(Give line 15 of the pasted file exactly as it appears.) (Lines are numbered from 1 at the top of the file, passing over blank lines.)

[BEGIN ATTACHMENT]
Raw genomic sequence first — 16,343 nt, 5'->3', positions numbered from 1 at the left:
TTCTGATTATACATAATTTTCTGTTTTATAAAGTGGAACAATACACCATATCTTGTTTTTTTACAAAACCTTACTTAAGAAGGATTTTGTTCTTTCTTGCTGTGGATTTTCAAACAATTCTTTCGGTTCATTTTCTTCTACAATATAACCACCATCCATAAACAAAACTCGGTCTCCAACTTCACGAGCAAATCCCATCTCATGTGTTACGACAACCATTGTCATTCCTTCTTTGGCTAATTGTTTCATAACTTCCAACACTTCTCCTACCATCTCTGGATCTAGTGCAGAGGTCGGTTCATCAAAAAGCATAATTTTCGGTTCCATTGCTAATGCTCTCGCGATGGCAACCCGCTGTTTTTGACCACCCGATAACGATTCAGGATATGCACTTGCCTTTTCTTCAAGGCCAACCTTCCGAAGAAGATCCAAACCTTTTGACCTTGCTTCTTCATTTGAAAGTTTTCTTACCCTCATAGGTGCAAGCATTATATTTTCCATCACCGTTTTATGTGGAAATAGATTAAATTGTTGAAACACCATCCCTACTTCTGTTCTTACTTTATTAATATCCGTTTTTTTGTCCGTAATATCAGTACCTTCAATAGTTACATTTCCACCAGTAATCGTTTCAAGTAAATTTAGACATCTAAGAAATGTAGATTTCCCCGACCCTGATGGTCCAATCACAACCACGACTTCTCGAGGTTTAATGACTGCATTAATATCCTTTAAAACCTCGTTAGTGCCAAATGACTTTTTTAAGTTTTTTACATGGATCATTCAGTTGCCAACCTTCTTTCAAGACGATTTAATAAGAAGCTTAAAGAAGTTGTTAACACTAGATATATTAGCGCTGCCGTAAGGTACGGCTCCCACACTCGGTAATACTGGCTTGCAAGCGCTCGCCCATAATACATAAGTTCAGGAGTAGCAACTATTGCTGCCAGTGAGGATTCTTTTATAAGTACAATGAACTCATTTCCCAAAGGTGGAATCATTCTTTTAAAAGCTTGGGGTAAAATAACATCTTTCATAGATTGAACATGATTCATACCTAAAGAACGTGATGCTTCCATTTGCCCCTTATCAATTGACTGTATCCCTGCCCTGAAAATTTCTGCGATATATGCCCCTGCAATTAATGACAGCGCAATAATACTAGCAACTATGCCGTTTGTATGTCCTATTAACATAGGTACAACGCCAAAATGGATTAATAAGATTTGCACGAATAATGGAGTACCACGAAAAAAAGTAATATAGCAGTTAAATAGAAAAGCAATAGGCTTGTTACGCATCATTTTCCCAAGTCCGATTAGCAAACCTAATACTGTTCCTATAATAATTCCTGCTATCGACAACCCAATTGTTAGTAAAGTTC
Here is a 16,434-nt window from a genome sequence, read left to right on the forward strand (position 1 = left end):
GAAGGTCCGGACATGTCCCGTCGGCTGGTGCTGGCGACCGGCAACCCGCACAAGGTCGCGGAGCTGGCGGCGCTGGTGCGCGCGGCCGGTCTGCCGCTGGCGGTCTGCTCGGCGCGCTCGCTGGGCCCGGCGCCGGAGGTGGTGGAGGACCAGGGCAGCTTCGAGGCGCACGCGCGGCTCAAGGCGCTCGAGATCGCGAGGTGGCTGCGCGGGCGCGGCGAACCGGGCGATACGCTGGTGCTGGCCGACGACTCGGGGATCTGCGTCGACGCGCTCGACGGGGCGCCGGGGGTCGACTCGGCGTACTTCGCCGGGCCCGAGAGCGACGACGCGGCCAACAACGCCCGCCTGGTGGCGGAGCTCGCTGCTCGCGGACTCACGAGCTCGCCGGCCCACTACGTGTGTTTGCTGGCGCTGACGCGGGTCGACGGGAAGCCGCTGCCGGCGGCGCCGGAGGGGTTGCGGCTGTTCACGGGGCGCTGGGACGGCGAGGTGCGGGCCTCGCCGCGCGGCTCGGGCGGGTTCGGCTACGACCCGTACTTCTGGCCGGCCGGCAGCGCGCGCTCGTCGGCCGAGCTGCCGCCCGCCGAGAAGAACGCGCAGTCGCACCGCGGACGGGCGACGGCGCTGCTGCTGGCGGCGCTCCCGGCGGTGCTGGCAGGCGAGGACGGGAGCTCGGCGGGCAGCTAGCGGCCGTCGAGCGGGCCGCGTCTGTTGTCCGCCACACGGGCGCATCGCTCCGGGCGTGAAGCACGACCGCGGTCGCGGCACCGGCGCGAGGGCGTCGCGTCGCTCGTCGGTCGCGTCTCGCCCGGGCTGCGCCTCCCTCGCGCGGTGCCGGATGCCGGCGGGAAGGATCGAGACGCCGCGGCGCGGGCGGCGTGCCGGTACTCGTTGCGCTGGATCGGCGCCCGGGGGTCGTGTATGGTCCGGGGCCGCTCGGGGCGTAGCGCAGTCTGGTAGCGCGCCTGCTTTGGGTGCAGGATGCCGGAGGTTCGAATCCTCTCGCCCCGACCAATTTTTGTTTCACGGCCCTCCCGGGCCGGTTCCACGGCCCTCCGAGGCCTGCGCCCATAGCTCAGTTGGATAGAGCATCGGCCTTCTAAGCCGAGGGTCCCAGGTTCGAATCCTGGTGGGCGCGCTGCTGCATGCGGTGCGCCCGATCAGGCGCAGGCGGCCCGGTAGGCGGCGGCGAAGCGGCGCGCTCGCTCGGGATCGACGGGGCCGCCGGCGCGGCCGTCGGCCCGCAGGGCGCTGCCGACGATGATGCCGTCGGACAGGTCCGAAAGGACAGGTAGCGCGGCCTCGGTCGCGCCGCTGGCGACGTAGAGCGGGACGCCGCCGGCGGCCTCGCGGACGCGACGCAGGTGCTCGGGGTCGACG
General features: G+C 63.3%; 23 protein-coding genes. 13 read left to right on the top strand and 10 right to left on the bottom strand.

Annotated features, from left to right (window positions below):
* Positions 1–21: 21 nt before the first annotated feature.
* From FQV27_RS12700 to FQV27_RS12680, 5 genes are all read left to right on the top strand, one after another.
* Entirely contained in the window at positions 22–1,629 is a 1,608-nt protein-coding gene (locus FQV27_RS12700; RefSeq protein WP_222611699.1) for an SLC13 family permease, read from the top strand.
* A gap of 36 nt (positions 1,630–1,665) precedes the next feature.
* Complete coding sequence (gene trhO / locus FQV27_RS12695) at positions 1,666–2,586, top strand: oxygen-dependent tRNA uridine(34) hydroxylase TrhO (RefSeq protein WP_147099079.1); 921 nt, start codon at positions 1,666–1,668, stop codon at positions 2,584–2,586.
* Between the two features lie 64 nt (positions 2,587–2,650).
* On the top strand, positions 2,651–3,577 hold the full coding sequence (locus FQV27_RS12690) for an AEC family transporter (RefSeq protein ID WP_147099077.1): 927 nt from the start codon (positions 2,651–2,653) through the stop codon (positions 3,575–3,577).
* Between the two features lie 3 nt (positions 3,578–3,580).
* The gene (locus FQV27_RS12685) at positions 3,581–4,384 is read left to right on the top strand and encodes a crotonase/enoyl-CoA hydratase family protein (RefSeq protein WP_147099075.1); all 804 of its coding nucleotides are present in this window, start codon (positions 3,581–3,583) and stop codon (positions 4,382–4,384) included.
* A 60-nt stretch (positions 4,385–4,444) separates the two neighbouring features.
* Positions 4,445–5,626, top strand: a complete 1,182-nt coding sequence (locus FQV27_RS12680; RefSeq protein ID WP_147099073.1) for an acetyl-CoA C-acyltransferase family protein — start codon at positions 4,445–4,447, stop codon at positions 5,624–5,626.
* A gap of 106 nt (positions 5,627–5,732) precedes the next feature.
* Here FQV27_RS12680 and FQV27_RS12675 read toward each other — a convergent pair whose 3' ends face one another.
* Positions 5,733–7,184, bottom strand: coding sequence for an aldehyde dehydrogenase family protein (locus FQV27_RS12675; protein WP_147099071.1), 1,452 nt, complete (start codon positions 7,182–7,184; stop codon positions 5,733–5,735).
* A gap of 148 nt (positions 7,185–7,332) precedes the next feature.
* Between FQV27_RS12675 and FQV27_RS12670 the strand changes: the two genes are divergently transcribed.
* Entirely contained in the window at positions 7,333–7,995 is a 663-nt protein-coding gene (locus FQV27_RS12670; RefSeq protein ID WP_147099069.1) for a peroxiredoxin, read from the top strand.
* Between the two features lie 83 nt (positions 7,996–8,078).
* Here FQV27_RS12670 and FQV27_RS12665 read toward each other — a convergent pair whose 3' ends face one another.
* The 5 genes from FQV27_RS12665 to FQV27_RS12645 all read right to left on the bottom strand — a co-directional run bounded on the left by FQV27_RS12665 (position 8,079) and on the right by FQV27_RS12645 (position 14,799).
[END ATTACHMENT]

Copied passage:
* The gene (locus FQV27_RS12685) at positions 3,581–4,384 is read left to right on the top strand and encodes a crotonase/enoyl-CoA hydratase family protein (RefSeq protein WP_147099075.1); all 804 of its coding nucleotides are present in this window, start codon (positions 3,581–3,583) and stop codon (positions 4,382–4,384) included.